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Jim Justice's biggest business Is basketball

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JIM WORKMAN / The State Journal JIM WORKMAN / The State Journal

By J.T. SIMMS

For The State Journal

March Madness is again in full swing. 

And once again, Greenbrier East High School had top ranked teams in both boys and girls basketball. The two successful programs have one thing in common — the coach. A coach, who in addition to being one of the busiest coaches in West Virginia, is also one of the winningest. 

Few people around the state realize it, though, mainly because Greenbrier East head coach Jim Justice is much more known for his success in the business arena than on the basketball court. 

So while one of the state's wealthiest citizens has the mind of a businessman, he also has the heart of a coach. 

"I love the sport and love the kids," said Justice, owner of The Greenbrier resort. "That's genuine." 

His enthusiasm is most evident during games, but his players say it does not change once the game is over. 

The Spartan boys were ranked No. 6 in the state with a record of 18-7 and advanced to a regional co-final. The girls program was ranked No. 2 and finished with a 24-2 record before bowing out in the semifinal round of the state tournament.

Since 2000, Justice has led the Greenbrier East girls basketball team. In 2011 he took over as the head coach of the Spartans' boys team. 

In a combined 17 high school seasons, Justice's teams have never posted a losing record. His girls teams have won 257 games while losing just 89 times. 

The Spartans have captured 10 sectional titles, eight regional championships, and made their eighth state tournament appearance this month. Greenbrier East was state tournament runner-up in 2004 and won the title in 2012. 

The boys have had a 51-24 record since Justice took over. 

"He knows the game really well," said Rondale Watson, a senior guard for Greenbrier East. "I love him as a coach and as a role model." 

All told, Justice's prep coaching record is a combined 308-113 and 956-198 when counting every level of coaching. 

But in addition to the wins, a lot of his players say Justice makes being on the Greenbrier East squads something special.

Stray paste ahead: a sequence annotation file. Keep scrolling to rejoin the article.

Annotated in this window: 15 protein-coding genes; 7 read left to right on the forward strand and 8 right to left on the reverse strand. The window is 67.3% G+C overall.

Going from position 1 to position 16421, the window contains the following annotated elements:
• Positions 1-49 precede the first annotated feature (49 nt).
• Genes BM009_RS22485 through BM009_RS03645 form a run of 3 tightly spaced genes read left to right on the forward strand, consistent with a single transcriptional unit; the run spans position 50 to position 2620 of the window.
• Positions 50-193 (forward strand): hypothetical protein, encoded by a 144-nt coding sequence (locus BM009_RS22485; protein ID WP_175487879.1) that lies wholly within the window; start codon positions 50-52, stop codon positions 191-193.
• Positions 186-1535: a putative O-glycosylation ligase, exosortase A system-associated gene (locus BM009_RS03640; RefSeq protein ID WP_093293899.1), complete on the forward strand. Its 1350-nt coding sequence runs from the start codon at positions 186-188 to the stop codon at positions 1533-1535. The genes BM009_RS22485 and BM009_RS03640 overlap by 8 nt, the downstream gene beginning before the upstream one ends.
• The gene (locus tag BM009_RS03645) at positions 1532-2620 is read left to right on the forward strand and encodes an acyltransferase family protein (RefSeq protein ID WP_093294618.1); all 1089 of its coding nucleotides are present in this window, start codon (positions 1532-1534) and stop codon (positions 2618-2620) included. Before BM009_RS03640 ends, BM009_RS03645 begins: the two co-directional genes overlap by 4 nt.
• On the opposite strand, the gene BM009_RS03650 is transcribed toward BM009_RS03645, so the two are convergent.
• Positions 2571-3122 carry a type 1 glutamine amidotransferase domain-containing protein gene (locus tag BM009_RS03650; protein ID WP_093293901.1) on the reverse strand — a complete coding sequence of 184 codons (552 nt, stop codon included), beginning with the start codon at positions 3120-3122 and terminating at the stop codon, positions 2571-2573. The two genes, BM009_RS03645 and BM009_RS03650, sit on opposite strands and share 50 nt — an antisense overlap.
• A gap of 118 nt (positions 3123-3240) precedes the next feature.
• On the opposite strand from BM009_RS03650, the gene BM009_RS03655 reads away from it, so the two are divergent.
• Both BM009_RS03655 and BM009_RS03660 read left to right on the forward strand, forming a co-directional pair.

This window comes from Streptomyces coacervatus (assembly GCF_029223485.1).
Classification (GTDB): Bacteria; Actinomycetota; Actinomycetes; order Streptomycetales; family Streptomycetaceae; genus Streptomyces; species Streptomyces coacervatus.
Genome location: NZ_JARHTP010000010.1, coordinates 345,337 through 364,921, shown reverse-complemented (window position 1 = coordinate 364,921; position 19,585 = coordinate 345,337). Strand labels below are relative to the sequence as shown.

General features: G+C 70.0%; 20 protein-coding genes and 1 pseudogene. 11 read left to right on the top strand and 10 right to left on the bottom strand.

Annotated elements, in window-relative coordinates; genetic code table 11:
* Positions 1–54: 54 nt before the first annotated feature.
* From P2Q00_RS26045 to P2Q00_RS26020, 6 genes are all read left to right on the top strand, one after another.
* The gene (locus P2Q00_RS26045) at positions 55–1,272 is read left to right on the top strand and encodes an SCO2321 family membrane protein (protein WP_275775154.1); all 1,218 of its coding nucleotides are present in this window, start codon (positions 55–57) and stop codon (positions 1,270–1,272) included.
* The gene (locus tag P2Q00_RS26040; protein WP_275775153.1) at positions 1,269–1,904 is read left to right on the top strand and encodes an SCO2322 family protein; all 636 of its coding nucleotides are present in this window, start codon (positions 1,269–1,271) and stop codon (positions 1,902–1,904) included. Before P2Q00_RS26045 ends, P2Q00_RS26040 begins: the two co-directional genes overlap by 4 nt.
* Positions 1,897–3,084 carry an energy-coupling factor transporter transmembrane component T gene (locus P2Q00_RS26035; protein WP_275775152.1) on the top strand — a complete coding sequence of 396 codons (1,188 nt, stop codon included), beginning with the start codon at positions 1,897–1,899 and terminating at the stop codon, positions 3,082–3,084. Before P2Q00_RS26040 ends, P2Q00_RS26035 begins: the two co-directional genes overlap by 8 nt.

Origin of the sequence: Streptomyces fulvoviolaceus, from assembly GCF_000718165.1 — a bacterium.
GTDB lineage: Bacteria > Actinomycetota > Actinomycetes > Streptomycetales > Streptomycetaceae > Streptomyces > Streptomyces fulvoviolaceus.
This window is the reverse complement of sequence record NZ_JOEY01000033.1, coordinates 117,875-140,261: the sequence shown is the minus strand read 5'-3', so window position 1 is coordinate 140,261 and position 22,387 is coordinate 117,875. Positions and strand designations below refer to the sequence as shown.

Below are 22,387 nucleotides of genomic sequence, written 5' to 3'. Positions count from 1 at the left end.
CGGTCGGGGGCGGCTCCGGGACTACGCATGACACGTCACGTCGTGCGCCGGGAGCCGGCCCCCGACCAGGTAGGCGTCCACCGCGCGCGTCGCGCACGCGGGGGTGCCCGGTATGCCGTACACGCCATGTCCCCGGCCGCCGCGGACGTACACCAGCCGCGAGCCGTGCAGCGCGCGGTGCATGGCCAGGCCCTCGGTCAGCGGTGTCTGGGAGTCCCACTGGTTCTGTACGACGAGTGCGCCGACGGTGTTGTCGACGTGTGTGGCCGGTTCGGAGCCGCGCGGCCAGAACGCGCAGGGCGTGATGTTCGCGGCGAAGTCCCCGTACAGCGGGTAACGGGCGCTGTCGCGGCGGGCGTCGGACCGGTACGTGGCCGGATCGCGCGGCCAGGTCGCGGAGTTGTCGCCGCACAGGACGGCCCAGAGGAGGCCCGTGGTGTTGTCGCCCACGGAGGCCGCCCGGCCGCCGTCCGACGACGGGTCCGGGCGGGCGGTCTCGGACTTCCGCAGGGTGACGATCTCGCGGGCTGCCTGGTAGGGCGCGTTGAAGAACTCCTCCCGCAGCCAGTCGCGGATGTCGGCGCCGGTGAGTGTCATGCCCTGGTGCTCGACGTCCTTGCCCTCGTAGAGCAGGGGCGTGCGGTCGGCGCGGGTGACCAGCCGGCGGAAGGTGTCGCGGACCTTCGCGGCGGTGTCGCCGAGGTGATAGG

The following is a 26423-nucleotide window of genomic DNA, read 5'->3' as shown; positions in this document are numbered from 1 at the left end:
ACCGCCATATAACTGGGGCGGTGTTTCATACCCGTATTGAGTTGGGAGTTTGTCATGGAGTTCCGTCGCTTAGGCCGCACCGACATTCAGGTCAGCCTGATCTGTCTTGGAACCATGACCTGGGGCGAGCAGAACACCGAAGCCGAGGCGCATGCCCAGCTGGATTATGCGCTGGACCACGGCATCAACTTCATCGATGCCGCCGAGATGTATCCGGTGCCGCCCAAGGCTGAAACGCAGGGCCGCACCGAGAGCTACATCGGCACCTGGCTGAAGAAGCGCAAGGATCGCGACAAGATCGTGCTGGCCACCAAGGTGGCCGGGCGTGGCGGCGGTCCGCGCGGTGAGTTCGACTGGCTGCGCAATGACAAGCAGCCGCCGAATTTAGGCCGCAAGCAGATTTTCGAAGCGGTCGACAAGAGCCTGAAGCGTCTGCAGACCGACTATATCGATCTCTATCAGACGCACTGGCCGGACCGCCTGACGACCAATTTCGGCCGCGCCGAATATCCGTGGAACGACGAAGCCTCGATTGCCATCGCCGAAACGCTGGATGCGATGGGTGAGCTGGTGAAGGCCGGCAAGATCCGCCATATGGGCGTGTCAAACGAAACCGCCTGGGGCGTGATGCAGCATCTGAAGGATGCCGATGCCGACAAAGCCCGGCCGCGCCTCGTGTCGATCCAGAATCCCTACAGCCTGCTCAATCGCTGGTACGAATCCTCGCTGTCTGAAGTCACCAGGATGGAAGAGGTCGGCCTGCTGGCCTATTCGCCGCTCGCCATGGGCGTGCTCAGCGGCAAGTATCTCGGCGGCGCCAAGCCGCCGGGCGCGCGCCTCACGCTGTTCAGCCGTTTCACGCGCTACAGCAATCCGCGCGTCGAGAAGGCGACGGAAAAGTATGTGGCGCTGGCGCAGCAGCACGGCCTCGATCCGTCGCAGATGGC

"Playing for Coach Justice is not like playing for anyone else," said Obi Romeo, a senior center. "Aside from being a great coach, he just treats us extremely well and takes a personal interest in everyone." 

The Forbes Magazine aspect of Justice's life does not spill over to his coaching, according to Romeo. 

"Absolutely not; he's one of the most humble people I know," he said. "It wouldn't change anything if he just had a regular job of some sort." 

Justice began coaching when he was about 25 years old. 

"I coached at the YMCA," he recalled. "Little kids and all the way up." 

Since that time he has been an assistant girls coach for an elementary school and later boys and girls head coach at the middle school level. 

He has also coached Word of Life, YBOA and AAU teams in local, regional and national competitions picking up championships at every step. 

He even coached a semi-pro team for a while. 

"Cathy and I drove kids in little vans to New York, Cincinnati, all over, to play," Justice said of his wife, getting into the games. 

Since becoming a high school coach, he has operated with a "no-cuts" policy that is not usually associated with programs that successful. 

"In 14 years, I've never cut a kid," Justice said. "As long as they want to come out and practice I make room for them." 

That is because as hard as he works at developing winners on the court, he works at least as hard to help his players become winners off the court as well. 

"Every day we sit down and talk," Justice said. "It may be for five minutes, it may be for 20 minutes, whatever." 

His players call it "story time." 

"That was usually the highlight of practice," said Brittany Parker, who played for Justice from 2007 to 2011. "He would ask about our grades, what was going on in the world, and what was going on with us." 

Grades are very important for a Greenbrier East basketball player. 

"I have never had a kid become ineligible due to grades," Justice said. 

And his concern does not end when his players finish high school. 

"He still keeps up with me and asks about my grades," said Parker, who still regularly attends Spartans' games. 

Even with a busy business life off the court, Justice makes sure that his responsibilities as a coach come first, which isn't easy for any coach with two teams during the same high school season. 

"If I'm going to do it, I'm not going to halfway do it," Justice said.

Double-duty coaching has not seemed to affect the success of either squad. The first year Justice added the boys team to his duties, the girls won the state championship. 

Last season his teams won a combined 44 games, the most by a high school basketball coach in a single season in state history, according to West Virginia sports historian Doug Huff. 

"It is a big job," Justice admitted. 

On a typical school day with no scheduled games, one team will come in right after school and then the other afterward. So, for the coach, practice runs from 3:30 p.m. until close to 8 p.m. And he doesn't run easy practices, either. 

"It was intense," Parker recalled. "You were expected to give your best all the time." 

If one team is on the road, he practices the other from 3:30 to 6 p.m. 

"Then I jump in the car and drive to the game," Justice said. "I don't miss a practice." 

Any night his teams are not playing, he spends scouting future opponents or watching films. 

His recipe for success is the same in anything he does. 

"If you get the chemistry right," Justice said, "You succeed in basketball, business and life."